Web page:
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(Reference retrieved automatically from SciELO through information on FAPESP grant and its corresponding number as mentioned in the publication by the authors.)

Effects of estrogen on the vascular system

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R.C. Tostes ; D. Nigro ; Z.B. Fortes ; M.H.C. Carvalho
Total Authors: 4
Document type: Journal article
Source: Brazilian Journal of Medical and Biological Research; v. 36, n. 9, p. 1143-1158, Set. 2003.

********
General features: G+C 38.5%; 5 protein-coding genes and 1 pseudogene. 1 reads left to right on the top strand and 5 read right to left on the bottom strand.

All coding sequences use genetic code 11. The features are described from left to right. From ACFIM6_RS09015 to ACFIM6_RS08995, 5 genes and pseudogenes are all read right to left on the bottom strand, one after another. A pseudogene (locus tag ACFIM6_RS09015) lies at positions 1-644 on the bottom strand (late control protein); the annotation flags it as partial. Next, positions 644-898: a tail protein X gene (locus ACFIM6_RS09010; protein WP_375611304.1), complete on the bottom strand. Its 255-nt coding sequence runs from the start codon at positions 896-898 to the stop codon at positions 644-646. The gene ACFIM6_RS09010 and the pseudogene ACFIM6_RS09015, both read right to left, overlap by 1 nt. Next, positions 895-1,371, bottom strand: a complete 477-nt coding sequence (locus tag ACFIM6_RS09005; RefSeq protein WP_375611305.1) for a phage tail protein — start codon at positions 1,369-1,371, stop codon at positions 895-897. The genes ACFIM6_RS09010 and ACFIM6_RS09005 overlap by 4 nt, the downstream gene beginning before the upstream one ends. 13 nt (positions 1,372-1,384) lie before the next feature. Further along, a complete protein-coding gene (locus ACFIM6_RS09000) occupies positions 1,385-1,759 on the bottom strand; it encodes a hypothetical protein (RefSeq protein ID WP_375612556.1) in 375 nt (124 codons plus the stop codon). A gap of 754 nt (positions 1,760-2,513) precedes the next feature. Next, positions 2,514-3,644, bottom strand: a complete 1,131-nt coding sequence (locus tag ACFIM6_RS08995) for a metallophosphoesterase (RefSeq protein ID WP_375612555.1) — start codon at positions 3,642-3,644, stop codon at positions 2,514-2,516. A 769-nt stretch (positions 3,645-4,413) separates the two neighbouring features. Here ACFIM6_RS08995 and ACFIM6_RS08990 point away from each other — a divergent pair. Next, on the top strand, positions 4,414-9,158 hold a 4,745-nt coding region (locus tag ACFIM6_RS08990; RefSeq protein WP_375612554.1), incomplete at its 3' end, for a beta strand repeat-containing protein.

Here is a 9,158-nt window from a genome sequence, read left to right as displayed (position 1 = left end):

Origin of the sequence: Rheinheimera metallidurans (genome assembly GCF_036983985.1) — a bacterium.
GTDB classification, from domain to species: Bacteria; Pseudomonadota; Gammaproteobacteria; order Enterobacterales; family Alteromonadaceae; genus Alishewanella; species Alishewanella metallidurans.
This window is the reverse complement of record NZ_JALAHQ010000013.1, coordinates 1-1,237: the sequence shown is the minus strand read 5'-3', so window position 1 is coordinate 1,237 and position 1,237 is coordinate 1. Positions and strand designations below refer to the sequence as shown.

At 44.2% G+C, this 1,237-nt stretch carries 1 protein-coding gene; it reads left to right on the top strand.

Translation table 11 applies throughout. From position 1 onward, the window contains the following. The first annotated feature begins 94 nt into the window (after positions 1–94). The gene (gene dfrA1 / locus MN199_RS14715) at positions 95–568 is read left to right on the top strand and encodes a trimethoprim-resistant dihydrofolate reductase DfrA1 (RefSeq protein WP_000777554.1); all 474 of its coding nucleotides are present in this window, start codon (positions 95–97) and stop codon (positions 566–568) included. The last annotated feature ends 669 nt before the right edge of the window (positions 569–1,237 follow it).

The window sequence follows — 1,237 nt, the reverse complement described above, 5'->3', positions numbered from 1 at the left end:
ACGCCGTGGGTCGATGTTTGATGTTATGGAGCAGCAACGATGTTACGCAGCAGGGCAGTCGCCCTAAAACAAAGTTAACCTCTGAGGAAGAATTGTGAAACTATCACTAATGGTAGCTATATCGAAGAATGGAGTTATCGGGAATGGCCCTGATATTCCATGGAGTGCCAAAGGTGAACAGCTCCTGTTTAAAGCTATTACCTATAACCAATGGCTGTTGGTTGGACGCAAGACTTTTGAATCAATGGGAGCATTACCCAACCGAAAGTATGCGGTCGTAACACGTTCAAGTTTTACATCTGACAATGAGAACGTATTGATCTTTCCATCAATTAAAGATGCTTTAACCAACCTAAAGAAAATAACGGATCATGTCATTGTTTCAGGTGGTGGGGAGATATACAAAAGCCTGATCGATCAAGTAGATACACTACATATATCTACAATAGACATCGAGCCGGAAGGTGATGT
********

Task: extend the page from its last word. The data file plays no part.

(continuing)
The cardiovascular protective actions of estrogen are partially mediated by a direct effect on the vessel wall. Estrogen is active both on vascular smooth muscle and endothelial cells where functionally competent estrogen receptors have been identified. Estrogen administration promotes vasodilation in humans and in experimental animals, in part by stimulating prostacyclin and nitric oxide synthesis, as well as by decreasing the production of vasoconstrictor agents such as cyclooxygenase-derived products, reactive oxygen species, angiotensin II, and endothelin-1. In vitro, estrogen exerts a direct inhibitory effect on smooth muscle by activating potassium efflux and by inhibiting calcium influx. In addition, estrogen inhibits vascular smooth muscle cell proliferation. In vivo, 17ß-estradiol prevents neointimal thickening after balloon injury and also ameliorates the lesions occurring in atherosclerotic conditions. As is the case for other steroids, the effect of estrogen on the vessel wall has a rapid non-genomic component involving membrane phenomena, such as alteration of membrane ionic permeability and activation of membrane-bound enzymes, as well as the classical genomic effect involving estrogen receptor activation and gene expression. (AU)